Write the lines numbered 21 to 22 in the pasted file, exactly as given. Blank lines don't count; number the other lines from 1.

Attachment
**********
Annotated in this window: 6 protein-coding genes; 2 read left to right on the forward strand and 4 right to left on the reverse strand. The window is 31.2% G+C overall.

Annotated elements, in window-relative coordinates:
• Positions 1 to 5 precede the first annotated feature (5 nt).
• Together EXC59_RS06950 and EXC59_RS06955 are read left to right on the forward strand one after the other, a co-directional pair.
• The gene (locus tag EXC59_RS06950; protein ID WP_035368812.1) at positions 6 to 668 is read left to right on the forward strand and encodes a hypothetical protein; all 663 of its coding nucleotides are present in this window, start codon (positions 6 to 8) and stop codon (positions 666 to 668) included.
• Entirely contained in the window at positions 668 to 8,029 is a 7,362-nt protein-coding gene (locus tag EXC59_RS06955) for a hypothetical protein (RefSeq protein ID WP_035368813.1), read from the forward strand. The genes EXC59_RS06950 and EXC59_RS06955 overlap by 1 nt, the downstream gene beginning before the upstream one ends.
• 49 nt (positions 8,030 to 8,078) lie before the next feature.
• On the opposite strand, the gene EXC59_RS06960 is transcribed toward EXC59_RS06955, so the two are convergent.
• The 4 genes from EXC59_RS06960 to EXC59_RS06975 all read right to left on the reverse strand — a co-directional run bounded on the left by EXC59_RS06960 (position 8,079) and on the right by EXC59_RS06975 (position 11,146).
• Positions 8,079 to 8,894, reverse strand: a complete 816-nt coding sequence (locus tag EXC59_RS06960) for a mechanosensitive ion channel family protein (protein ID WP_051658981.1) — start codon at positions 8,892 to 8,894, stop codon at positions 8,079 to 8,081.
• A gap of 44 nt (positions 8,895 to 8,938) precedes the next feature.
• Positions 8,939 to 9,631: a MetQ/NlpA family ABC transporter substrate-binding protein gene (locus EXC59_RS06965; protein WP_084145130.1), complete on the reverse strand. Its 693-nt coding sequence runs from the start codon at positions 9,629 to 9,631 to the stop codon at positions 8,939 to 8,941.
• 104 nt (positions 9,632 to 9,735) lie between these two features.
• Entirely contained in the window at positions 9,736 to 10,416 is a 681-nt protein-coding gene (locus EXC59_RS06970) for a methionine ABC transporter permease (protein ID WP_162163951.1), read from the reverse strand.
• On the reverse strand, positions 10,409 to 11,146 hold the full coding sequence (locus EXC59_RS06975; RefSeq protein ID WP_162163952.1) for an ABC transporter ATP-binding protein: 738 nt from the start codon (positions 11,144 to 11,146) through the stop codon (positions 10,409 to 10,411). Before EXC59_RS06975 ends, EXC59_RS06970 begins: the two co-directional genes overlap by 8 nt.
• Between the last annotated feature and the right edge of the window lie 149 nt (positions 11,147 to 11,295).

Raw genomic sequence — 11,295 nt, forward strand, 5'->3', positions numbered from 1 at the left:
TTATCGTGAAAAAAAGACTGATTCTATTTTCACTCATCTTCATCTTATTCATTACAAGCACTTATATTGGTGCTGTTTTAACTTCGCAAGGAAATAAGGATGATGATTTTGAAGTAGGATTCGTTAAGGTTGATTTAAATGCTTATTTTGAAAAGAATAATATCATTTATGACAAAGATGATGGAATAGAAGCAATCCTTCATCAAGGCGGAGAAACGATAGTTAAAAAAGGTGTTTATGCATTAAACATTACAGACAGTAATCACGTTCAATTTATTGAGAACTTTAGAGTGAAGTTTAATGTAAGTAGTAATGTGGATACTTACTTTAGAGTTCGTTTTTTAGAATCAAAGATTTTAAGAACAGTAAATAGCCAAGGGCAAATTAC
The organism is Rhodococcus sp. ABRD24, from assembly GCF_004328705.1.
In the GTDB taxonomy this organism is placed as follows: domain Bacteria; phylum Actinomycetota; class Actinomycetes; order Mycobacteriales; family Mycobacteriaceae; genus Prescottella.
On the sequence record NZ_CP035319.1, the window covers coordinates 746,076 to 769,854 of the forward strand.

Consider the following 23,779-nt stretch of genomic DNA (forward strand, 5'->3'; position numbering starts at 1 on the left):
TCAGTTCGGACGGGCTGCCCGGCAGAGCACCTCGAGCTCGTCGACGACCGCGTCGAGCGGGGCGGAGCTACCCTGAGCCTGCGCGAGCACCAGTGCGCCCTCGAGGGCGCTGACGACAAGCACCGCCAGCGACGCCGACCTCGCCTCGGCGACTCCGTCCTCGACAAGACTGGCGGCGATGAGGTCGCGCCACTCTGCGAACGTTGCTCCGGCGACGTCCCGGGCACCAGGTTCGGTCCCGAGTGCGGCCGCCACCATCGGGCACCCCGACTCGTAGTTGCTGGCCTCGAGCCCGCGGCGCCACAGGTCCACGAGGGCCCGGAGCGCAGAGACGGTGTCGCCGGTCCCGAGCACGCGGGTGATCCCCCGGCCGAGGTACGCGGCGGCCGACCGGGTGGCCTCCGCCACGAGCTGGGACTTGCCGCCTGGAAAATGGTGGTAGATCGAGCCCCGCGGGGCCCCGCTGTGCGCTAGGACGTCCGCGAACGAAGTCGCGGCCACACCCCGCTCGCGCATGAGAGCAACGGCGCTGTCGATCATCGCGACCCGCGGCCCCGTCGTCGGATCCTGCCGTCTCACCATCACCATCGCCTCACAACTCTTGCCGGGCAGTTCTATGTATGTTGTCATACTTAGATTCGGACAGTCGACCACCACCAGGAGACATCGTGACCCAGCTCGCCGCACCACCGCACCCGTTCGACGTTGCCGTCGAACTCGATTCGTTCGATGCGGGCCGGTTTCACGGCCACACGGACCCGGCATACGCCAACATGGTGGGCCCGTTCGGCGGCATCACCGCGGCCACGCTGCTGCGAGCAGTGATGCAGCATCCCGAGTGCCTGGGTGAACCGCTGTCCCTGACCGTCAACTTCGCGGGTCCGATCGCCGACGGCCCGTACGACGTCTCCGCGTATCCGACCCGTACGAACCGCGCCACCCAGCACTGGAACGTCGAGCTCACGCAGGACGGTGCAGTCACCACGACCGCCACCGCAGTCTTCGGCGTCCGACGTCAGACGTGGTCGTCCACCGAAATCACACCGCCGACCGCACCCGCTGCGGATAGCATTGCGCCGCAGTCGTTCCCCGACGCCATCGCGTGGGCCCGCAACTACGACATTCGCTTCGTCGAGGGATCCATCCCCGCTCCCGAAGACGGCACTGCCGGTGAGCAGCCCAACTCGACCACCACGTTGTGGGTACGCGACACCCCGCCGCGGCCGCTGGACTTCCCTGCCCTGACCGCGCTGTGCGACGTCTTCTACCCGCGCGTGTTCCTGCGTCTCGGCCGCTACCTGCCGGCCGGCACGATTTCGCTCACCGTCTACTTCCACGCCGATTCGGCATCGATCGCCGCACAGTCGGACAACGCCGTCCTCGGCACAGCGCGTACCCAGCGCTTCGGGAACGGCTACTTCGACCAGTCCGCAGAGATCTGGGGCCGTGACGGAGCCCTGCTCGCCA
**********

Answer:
On the sequence record NZ_CP035319.1, the window covers coordinates 746,076 to 769,854 of the forward strand.

Consider the following 23,779-nt stretch of genomic DNA (forward strand, 5'->3'; position numbering starts at 1 on the left):